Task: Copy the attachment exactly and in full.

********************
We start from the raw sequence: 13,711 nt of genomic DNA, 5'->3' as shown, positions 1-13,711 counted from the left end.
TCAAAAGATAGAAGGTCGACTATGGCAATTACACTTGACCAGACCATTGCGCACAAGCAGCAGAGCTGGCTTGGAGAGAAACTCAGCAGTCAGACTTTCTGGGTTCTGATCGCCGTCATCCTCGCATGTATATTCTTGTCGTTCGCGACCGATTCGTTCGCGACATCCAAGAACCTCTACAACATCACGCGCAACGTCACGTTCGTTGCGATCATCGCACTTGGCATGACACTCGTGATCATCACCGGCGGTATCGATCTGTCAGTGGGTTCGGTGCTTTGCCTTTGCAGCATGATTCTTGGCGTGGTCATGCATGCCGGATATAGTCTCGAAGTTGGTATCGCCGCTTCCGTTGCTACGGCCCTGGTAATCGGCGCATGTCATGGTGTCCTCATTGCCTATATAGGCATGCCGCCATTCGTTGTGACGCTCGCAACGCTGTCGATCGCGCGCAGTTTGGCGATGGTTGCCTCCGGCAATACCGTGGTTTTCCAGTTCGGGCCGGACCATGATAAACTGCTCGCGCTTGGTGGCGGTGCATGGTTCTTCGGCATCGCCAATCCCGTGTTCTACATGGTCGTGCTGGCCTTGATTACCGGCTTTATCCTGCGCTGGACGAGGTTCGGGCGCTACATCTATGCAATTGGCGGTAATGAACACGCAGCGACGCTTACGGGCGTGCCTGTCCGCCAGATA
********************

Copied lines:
We start from the raw sequence: 13,711 nt of genomic DNA, 5'->3' as shown, positions 1-13,711 counted from the left end.
TCAAAAGATAGAAGGTCGACTATGGCAATTACACTTGACCAGACCATTGCGCACAAGCAGCAGAGCTGGCTTGGAGAGAAACTCAGCAGTCAGACTTTCTGGGTTCTGATCGCCGTCATCCTCGCATGTATATTCTTGTCGTTCGCGACCGATTCGTTCGCGACATCCAAGAACCTCTACAACATCACGCGCAACGTCACGTTCGTTGCGATCATCGCACTTGGCATGACACTCGTGATCATCACCGGCGGTATCGATCTGTCAGTGGGTTCGGTGCTTTGCCTTTGCAGCATGATTCTTGGCGTGGTCATGCATGCCGGATATAGTCTCGAAGTTGGTATCGCCGCTTCCGTTGCTACGGCCCTGGTAATCGGCGCATGTCATGGTGTCCTCATTGCCTATATAGGCATGCCGCCATTCGTTGTGACGCTCGCAACGCTGTCGATCGCGCGCAGTTTGGCGATGGTTGCCTCCGGCAATACCGTGGTTTTCCAGTTCGGGCCGGACCATGATAAACTGCTCGCGCTTGGTGGCGGTGCATGGTTCTTCGGCATCGCCAATCCCGTGTTCTACATGGTCGTGCTGGCCTTGATTACCGGCTTTATCCTGCGCTGGACGAGGTTCGGGCGCTACATCTATGCAATTGGCGGTAATGAACACGCAGCGACGCTTACGGGCGTGCCTGTCCGCCAGATA